I take it you have never been to KY or any other area reputable TB breeding farm. The vet is there from morning to night throughout the entire season with his arm up the nether-regions. My mare was ultrasounded so many times that she got to the point that she would ground tie so I could stand in the back and look at the scan with the vet. The horses you deal with may have valuable semen but many of the TBs have liquid platinum. They don't want to waste a drop that they don't have to. Not everyone who breeds horses that aren't warmbloods are yahoos.


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  16. #16
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    Apr. 28, 2009
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    Quote Originally Posted by Laurierace View Post
    I take it you have never been to KY or any other area reputable TB breeding farm. The vet is there from morning to night throughout the entire season with his arm up the nether-regions. My mare was ultrasounded so many times that she got to the point that she would ground tie so I could stand in the back and look at the scan with the vet. The horses you deal with may have valuable semen but many of the TBs have liquid platinum. They don't want to waste a drop that they don't have to. Not everyone who breeds horses that aren't warmbloods are yahoos.
    Wow. "Yahoos". In Alberta, like anywhere else, there are some HUGE breeding farms here running into the thousands of acres of land, some standing millionaire stallions - TB, SB, world champion QH, WB, Arab, and the biggest millionaires of all are Calgary Stampede's bucking stallions. There are still many breeders who use live cover who do indeed still cover twice without using a vet and without using a machine. This does not make them yahoos because they choose not to use your modern and more expensive methodologies. Some of these farms prefer not to spend $100k on vet fees covering their own mares when the various stallions teasing can provide just as much information. I'm quite sure the option is available to have the vet present for visiting mares, because naturally the mare owner pays for it, or if the client wants shipped semen (obviously for all other breeds except TB),because again, the mare owner pays for it.
    Last edited by rodawn; Mar. 7, 2013 at 05:08 PM.
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  17. #17
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    Jan. 19, 2002
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    So do they just wait to see if the mares come back into heat or do they bother to ultrasound to confirm pregnancies? or check for twins?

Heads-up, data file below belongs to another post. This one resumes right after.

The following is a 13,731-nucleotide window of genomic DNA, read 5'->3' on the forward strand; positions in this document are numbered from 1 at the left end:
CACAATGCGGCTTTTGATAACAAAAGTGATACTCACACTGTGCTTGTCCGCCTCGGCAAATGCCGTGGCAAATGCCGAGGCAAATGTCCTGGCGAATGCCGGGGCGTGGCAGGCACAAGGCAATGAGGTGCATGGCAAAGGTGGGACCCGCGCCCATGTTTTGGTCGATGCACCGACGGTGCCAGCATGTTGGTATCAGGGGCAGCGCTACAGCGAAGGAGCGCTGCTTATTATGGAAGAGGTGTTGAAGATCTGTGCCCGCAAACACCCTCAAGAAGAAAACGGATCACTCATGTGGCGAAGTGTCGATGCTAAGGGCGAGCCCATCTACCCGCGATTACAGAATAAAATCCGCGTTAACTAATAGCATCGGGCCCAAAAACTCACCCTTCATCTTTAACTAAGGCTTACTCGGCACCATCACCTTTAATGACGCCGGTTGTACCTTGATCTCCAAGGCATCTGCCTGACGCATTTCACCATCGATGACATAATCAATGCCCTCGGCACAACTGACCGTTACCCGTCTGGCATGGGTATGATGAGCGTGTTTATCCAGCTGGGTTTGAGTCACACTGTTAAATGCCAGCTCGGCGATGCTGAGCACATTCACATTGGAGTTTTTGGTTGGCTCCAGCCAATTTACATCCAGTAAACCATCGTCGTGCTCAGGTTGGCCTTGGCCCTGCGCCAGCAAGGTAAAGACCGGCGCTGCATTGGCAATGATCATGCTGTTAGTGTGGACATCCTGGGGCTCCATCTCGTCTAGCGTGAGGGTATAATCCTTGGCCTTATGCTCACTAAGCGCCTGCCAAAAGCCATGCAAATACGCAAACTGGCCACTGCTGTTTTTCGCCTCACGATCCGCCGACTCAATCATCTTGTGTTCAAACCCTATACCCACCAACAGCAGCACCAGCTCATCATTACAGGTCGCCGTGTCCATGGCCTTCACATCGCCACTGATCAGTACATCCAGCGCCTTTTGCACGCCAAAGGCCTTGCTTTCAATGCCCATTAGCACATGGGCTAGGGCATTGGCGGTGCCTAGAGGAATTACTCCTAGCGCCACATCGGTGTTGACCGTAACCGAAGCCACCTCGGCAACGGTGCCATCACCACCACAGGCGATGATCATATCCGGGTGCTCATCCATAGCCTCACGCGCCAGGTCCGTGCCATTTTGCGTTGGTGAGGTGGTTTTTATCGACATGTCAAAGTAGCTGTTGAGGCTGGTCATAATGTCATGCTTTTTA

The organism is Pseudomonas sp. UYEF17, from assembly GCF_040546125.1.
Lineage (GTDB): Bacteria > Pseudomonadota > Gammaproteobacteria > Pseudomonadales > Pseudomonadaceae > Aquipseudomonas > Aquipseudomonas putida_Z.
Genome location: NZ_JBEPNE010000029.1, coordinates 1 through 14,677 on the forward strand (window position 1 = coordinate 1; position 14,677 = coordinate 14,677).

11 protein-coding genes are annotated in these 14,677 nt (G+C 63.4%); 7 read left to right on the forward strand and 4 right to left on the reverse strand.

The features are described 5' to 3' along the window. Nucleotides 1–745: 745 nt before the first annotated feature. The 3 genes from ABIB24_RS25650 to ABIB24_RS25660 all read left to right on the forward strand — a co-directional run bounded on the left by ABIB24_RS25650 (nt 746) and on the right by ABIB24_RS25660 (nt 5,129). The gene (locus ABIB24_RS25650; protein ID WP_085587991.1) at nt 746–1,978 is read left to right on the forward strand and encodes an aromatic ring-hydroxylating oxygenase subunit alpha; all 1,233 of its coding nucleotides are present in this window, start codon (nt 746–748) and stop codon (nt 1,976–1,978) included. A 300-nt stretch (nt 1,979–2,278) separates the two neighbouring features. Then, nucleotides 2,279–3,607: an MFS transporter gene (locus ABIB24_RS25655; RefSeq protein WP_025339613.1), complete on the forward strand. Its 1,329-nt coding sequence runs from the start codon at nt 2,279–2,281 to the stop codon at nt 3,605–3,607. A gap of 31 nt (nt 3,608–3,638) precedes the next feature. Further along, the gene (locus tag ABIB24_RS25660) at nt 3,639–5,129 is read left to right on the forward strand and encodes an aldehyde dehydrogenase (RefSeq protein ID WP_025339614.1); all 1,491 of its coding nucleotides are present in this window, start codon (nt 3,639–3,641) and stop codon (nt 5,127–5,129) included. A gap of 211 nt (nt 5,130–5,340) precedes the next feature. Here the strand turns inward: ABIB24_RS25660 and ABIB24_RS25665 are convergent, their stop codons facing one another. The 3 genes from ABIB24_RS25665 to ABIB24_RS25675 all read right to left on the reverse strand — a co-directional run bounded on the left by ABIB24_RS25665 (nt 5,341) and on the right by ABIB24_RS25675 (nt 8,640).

18. #18
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    I can speak to what I witnessed on the very large ranch near to us. Their philosophy can be summed up in a sentence - why bother bring out the vet if the mare is in raging heat? After she's covered and she doesn't come back into heat, then the vet is there checking and/or pinching any twin occurrences. It's not because they're broke either. You don't ooze money by wasting your cash on frivolous vet visitations. They are savvy, but generous business-minded people and I have learned some things from them. Nice people.
    Last edited by rodawn; Mar. 7, 2013 at 05:29 PM. Reason: typo
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  19. #19
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    But is that how your friend does it? I would bet that the vast majority of live cover situations, across the breeding spectrum, are done without many ultrasounds (if any).
    Maybe in large ranch situations and/or in pasture breeding situations, but I know one TB farm that I put my overflow LC mares at a few years back, had the vet in every single morning at 7:00 am and he stayed until everything was U/S and was then back out the next morning to do the same. I loved it - because there were so many to do there, the U/S were $15.00 each so you didnt mind if he U/S every day and chased that follicle to ovulation - it was perfectly affordable. And we only ever bred once and that was it - no Day 3 and 5 at all ... and having said that, many times the mare is not remotely ready on day 3 and you stand a very real chance of getting yours or the stallions head kicked in if you even try


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  20. #20
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    Oct. 11, 2007
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    I know one breeder who discovered that her stallion needed a good "clean out" at each breeding. How? For live cover, when the mare teased well, the stallion would cover her in the morning and again in the evening. For AI, he'd go to a facility and be collected once. The conception rate with live cover was amazingly good, while not so good with AI. Eventually, when collecting the stallion they'd send him over in the morning, he'd do it once, wait a few hours and do it again, and only the second collection would be used. That got his AI conception rate up pretty close to his live cover rate.